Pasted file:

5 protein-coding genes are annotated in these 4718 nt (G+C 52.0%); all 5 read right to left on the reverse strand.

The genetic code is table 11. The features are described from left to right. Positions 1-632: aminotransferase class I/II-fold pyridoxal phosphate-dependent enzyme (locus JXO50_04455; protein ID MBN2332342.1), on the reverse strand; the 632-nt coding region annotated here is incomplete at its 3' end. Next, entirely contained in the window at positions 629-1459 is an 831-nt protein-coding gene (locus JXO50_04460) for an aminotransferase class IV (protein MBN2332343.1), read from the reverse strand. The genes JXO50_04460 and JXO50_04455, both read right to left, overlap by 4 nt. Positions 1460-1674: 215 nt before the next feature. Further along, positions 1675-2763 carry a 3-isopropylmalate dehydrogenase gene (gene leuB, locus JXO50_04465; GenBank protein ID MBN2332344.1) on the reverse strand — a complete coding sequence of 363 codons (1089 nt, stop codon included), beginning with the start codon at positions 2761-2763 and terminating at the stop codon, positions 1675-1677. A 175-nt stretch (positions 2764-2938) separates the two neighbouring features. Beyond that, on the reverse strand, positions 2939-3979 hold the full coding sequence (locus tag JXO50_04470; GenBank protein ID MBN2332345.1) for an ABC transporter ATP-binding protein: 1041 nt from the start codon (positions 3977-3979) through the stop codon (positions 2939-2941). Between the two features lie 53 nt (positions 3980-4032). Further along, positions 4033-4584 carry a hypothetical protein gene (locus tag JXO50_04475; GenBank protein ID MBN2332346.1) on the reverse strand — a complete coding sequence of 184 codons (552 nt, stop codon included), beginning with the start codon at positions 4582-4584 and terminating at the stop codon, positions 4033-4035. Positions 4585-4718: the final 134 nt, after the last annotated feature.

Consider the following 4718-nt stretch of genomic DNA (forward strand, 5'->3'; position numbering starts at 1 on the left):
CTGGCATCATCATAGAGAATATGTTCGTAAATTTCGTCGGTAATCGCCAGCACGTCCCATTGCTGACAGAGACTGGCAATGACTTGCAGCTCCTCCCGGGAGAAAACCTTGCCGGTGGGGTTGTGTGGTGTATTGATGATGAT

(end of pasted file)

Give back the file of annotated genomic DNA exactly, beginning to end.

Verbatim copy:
5 protein-coding genes are annotated in these 4718 nt (G+C 52.0%); all 5 read right to left on the reverse strand.

The genetic code is table 11. The features are described from left to right. Positions 1-632: aminotransferase class I/II-fold pyridoxal phosphate-dependent enzyme (locus JXO50_04455; protein ID MBN2332342.1), on the reverse strand; the 632-nt coding region annotated here is incomplete at its 3' end. Next, entirely contained in the window at positions 629-1459 is an 831-nt protein-coding gene (locus JXO50_04460) for an aminotransferase class IV (protein MBN2332343.1), read from the reverse strand. The genes JXO50_04460 and JXO50_04455, both read right to left, overlap by 4 nt. Positions 1460-1674: 215 nt before the next feature. Further along, positions 1675-2763 carry a 3-isopropylmalate dehydrogenase gene (gene leuB, locus JXO50_04465; GenBank protein ID MBN2332344.1) on the reverse strand — a complete coding sequence of 363 codons (1089 nt, stop codon included), beginning with the start codon at positions 2761-2763 and terminating at the stop codon, positions 1675-1677. A 175-nt stretch (positions 2764-2938) separates the two neighbouring features. Beyond that, on the reverse strand, positions 2939-3979 hold the full coding sequence (locus tag JXO50_04470; GenBank protein ID MBN2332345.1) for an ABC transporter ATP-binding protein: 1041 nt from the start codon (positions 3977-3979) through the stop codon (positions 2939-2941). Between the two features lie 53 nt (positions 3980-4032). Further along, positions 4033-4584 carry a hypothetical protein gene (locus tag JXO50_04475; GenBank protein ID MBN2332346.1) on the reverse strand — a complete coding sequence of 184 codons (552 nt, stop codon included), beginning with the start codon at positions 4582-4584 and terminating at the stop codon, positions 4033-4035. Positions 4585-4718: the final 134 nt, after the last annotated feature.

Consider the following 4718-nt stretch of genomic DNA (forward strand, 5'->3'; position numbering starts at 1 on the left):
CTGGCATCATCATAGAGAATATGTTCGTAAATTTCGTCGGTAATCGCCAGCACGTCCCATTGCTGACAGAGACTGGCAATGACTTGCAGCTCCTCCCGGGAGAAAACCTTGCCGGTGGGGTTGTGTGGTGTATTGATGATGAT